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Dominique Jackson says
Awesome infographic. I particularly like the idea of writing to one person. It really helps you speak to your target audience, and like you said, helps make your writing more personal (you vs. them/they). Tweeting this post out RIGHT NOW!
Ann Handley says
Thank you, Dominique. Great to connect with you here and on Twitter.
Thanks for swinging by!
tom upton says
OK. Easy on the beets. If you boil them for an hour an a half they peel themselves. Love your writing tho!
Ann Handley says
LOL Thanks you for the beet recipe, Tom! 🙂
Jasmine DeMarcos says
I love this so much I posted it on my own website 🙂 Thanks for taking the time to craft such a thoughtful, concise summary of content marketing. Gives me a great, visually-pleasing, easy way to help clients understand what I’m actually doing for them!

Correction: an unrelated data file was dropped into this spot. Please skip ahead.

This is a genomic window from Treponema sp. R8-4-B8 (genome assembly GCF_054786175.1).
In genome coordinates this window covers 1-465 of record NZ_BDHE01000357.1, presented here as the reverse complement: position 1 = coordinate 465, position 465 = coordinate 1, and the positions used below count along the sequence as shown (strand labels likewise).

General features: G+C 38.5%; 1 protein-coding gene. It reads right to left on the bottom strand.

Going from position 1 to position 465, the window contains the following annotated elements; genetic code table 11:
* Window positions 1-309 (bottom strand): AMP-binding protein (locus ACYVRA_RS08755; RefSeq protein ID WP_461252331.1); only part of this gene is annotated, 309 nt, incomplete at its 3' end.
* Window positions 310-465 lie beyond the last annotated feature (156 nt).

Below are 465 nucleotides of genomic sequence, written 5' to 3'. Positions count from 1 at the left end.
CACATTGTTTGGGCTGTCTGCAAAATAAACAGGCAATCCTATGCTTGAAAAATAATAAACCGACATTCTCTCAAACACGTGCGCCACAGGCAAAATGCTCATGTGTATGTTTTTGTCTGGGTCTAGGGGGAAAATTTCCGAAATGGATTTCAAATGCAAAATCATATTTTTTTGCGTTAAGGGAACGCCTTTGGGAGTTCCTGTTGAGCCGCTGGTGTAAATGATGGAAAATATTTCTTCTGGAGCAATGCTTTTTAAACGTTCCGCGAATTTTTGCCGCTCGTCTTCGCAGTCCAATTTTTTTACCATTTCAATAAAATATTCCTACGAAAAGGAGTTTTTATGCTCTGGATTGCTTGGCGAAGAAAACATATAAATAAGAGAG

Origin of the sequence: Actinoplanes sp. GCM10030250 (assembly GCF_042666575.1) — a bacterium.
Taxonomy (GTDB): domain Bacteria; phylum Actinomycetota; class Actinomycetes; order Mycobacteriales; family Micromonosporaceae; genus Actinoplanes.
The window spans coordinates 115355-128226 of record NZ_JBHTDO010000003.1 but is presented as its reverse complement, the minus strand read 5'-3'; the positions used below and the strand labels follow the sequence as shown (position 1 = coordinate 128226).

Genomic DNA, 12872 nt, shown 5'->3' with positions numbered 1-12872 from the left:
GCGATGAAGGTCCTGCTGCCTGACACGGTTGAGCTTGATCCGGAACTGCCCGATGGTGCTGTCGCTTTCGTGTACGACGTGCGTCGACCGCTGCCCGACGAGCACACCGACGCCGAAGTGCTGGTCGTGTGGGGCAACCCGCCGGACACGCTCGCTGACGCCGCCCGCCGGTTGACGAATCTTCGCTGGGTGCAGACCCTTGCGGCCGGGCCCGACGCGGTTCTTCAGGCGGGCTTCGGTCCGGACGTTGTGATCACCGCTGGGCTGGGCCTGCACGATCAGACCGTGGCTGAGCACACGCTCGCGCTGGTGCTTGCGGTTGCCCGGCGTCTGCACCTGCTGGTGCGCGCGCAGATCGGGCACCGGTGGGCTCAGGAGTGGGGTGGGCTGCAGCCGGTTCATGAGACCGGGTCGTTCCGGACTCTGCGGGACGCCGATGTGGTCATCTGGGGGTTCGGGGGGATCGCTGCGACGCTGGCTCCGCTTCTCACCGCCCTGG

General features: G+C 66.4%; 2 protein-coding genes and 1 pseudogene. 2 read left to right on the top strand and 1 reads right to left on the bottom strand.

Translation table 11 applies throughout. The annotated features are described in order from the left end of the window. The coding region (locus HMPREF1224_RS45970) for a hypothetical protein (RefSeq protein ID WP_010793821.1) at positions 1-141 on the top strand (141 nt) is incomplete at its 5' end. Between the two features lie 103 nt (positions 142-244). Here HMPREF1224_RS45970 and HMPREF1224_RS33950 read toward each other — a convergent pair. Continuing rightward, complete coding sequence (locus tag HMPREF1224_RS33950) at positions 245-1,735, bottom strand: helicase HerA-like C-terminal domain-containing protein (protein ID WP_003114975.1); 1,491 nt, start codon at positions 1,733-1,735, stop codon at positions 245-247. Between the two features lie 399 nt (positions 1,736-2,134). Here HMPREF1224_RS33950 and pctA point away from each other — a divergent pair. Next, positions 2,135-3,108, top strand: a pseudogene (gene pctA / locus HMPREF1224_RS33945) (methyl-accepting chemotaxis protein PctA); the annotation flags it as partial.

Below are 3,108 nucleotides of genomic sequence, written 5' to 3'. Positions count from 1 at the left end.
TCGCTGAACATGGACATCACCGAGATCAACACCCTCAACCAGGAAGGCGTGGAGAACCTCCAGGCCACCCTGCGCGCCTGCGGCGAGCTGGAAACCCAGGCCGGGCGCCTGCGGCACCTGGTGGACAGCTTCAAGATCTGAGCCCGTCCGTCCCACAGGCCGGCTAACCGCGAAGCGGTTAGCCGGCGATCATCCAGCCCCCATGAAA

Sean Carpenter says
Ann – Thanks for sharing the infographic. So many times I get passionate about a blog post but find out later that it could have been so much better if I produced TUFD and then walked away…even if just for ten minutes or so…before returning and re-reading, editing and coming up with an even better post.
As Antoine de Saint-Exupery once said, “Perfection is achieved, not when there is nothing more to add, but when there is nothing left to take away”
George Cuevas says
this is awesome thanks
Great post – really like the idea of writing to one person.
To make embed code look better you can add this div around the code
Look like dive gone missing – i am just adding extra space to see if this stay
Jack Vincent says
Great roadmap! I was laughing at Points 6 – 8, because earlier today I just posted, “Write drunk. Edit sober.” – Ernest Hemingway.
While that’s another perspective of describing these points, it’s also a bit like group brainstorming, to get everyone’s ideas down without shunning them, then come back later to create links and prioritize.